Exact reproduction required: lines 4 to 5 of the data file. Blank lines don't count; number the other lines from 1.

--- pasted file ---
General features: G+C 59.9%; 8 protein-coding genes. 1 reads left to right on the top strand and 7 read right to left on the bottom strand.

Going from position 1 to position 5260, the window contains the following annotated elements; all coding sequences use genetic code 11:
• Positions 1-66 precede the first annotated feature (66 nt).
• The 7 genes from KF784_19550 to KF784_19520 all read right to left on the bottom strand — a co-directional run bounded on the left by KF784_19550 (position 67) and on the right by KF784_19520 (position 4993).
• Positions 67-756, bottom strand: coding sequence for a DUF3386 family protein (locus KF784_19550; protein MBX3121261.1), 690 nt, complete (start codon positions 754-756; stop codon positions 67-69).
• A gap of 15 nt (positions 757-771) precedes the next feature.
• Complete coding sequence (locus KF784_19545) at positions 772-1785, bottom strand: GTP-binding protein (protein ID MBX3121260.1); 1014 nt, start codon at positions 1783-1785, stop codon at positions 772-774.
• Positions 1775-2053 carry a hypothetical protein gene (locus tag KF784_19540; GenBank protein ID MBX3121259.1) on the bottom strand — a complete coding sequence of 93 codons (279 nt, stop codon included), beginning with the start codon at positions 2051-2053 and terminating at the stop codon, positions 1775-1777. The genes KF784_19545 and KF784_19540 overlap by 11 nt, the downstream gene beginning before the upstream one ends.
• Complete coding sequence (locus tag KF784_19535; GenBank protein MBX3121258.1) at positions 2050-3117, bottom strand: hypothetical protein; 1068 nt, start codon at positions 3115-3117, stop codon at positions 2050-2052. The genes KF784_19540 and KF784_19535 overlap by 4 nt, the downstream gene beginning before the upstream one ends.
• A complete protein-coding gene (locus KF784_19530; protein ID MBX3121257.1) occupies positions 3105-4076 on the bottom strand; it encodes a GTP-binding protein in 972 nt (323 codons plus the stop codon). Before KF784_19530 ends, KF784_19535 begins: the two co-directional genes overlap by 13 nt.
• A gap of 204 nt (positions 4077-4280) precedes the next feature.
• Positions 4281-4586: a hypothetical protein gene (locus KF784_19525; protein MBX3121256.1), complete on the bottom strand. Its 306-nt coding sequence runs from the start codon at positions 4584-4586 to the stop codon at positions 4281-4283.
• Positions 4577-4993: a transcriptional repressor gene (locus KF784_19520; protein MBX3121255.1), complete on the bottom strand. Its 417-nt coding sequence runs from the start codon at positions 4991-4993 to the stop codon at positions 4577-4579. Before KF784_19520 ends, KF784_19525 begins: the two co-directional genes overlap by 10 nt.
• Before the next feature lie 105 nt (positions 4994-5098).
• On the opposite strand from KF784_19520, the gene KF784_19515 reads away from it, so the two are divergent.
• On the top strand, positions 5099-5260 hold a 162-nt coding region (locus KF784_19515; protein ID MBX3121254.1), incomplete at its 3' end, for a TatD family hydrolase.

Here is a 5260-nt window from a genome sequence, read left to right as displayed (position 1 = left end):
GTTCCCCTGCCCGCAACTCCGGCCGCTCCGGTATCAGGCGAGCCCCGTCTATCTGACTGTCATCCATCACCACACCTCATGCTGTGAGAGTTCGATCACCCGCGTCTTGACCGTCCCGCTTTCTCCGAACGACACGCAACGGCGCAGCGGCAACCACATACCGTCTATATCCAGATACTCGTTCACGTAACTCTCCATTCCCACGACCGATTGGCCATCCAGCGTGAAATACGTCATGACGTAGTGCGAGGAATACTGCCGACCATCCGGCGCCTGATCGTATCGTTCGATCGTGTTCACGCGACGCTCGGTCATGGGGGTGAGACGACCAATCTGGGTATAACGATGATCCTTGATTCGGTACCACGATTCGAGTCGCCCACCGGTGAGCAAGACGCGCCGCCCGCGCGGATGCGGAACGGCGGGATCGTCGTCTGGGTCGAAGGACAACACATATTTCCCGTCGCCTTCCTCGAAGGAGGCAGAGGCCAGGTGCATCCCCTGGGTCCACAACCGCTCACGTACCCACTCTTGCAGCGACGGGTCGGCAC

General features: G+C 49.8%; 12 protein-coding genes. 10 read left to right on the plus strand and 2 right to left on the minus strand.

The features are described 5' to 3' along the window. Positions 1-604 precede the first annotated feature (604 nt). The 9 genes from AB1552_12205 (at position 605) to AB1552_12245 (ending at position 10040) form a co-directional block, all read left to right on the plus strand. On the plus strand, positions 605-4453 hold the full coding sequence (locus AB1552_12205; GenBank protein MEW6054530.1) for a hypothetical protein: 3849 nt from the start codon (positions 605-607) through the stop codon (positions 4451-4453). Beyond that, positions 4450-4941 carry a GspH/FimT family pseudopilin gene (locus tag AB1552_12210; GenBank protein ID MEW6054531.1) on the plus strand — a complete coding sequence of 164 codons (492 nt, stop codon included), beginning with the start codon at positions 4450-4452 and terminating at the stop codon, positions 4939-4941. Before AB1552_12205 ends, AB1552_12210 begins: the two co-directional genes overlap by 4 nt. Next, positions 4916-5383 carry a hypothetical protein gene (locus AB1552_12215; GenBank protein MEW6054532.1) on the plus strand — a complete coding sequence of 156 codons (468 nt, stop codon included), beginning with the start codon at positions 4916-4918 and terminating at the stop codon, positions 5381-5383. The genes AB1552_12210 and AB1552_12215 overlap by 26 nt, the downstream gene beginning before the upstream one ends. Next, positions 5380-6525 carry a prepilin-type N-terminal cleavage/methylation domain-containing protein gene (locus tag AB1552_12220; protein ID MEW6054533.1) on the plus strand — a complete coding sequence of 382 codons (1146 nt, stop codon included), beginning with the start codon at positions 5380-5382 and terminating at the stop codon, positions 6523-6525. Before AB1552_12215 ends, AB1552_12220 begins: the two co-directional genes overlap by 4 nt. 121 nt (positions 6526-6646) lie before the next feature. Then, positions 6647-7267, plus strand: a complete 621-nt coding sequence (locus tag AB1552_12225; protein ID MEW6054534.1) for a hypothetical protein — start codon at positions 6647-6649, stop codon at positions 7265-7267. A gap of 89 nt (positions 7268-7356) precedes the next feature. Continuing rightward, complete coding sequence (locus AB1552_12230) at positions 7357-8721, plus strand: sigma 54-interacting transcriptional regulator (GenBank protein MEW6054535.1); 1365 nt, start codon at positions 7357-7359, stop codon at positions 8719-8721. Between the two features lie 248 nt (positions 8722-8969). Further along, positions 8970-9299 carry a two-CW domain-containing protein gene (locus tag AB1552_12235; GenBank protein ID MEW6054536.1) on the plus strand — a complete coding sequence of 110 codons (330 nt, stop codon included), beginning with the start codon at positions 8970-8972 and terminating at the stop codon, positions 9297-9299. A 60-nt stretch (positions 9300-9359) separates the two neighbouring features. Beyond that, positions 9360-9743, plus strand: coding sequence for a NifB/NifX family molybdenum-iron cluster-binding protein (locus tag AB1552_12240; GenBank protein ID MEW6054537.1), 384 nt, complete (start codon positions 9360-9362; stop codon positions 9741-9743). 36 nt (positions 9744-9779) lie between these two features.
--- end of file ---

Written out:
• The 7 genes from KF784_19550 to KF784_19520 all read right to left on the bottom strand — a co-directional run bounded on the left by KF784_19550 (position 67) and on the right by KF784_19520 (position 4993).
• Positions 67-756, bottom strand: coding sequence for a DUF3386 family protein (locus KF784_19550; protein MBX3121261.1), 690 nt, complete (start codon positions 754-756; stop codon positions 67-69).